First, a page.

Wiley's Wisdom

Joy: From the Ground Up

That Time I Fooftered August 22, 2013

Forget milk. It’s humor that does the body good. I say this partially because I’m not allowed to have milk (even though I’ve sneaked a delicious taste from my dad’s glass a few times), but also because I’ve seen laughter at work. It’s a pretty amazing thing that creeps up on me at some of life’s most unexpected moments.

It Wasn't MeTake tonight for example. There I was, scratching behind my ear with my back paw when bam. I fooftered. (This is my more delicate way of saying farted, for anyone that didn’t already connect the gastrointestinal dots). It was far from dainty, and seemed to almost echo through the room. To be honest, it startled me. It brought my scratching to a complete halt for crying out loud. (It isn’t unusual for me to stop and pay attention to my butt region when these foofters happen, but I’m not usually stopping mid-scratch to do so). I paused for about thirty seconds with my back paw still poised for scratching. I was completely frozen in the moment.

That’s when it happened. Mom started laughing almost uncontrollably. I found myself looking around the room for whatever the beautiful source of her laughter was so I could send a mental thank you note. But the television was off, so it couldn’t be that episode of Big Bang Theory when Sheldon is playing in the ball pit (which mom and dad both find hysterically funny for some reason). She wasn’t reading or on the computer or paying attention to anything except me. Me? What about my foofter was so funny?

It’s nothing new for me. I can’t be the only dog who does this. I don’t know that I would find it particularly funny if I witnessed another dog doing it. Yet it made her giggle so much I couldn’t help but share the story in hopes it has a similar effect on other people. I can’t say I understand it, but I’m not sure it matters whether or not I get it. I’m not even sure comedians see the humor in what they say sometimes until after they say it.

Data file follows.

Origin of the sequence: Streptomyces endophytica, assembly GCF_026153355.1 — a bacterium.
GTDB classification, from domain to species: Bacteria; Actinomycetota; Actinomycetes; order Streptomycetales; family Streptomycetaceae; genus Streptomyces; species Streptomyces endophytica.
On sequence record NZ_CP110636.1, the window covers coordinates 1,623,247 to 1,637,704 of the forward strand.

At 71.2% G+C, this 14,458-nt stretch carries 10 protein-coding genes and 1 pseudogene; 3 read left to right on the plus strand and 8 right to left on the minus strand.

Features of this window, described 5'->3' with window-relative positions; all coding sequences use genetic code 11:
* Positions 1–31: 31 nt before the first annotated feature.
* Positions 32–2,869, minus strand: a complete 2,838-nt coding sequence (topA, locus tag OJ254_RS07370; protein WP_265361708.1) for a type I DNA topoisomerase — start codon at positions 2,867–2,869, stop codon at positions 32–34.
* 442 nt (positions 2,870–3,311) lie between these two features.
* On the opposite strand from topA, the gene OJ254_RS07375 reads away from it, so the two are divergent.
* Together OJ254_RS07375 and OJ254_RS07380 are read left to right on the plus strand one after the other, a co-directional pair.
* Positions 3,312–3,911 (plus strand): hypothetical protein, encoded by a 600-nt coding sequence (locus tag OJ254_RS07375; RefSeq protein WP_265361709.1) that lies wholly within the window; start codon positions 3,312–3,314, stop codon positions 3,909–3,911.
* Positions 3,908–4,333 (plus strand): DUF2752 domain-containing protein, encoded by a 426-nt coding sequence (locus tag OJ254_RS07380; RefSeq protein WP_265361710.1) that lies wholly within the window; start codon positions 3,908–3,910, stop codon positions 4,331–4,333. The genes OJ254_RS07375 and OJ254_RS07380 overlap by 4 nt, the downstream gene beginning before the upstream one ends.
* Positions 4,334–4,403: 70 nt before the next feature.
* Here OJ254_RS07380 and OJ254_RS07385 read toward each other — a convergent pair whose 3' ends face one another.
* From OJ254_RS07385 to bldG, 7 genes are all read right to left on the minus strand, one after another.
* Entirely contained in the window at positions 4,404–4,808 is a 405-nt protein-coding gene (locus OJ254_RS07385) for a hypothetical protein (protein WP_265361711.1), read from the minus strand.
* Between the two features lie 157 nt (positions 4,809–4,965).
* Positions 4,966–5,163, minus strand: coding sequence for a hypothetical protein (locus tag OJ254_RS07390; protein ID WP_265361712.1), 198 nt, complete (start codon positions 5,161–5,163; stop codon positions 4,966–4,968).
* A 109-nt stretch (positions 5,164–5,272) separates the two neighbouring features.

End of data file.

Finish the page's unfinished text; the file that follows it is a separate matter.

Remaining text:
All of this reaffirmed for me the words of American poet e. e. cummings who said “the most wasted of all days is one without laughter.” Well, thanks to my silliness, today was not a wasted one. People have wind chimes. Dogs have laughter. These are things that bring us peace. That’s why I say we should forget milk. It’s humor that does the body good.

 

Look No Further August 1, 2013

I enjoyed a paradise for the senses tonight. The birds were singing in beautiful harmonious surround sound, accompanied by the faint chiming of wind chimes. The sun warmed my soul just enough as I inhaled the smell of people food on nearby grills through the cool breeze. If summer could be captured in a moment, I had it in the palm of my paw today.Joy

It was the very antithesis of misery. That’s the word my mom uses when nothing seems to be cooperating. It doesn’t happen very often, but when it happens it throws both dad and I for a loop. I’m not sure whether to steer clear or offer my sincerest of condolences, and I can tell dad feels the same.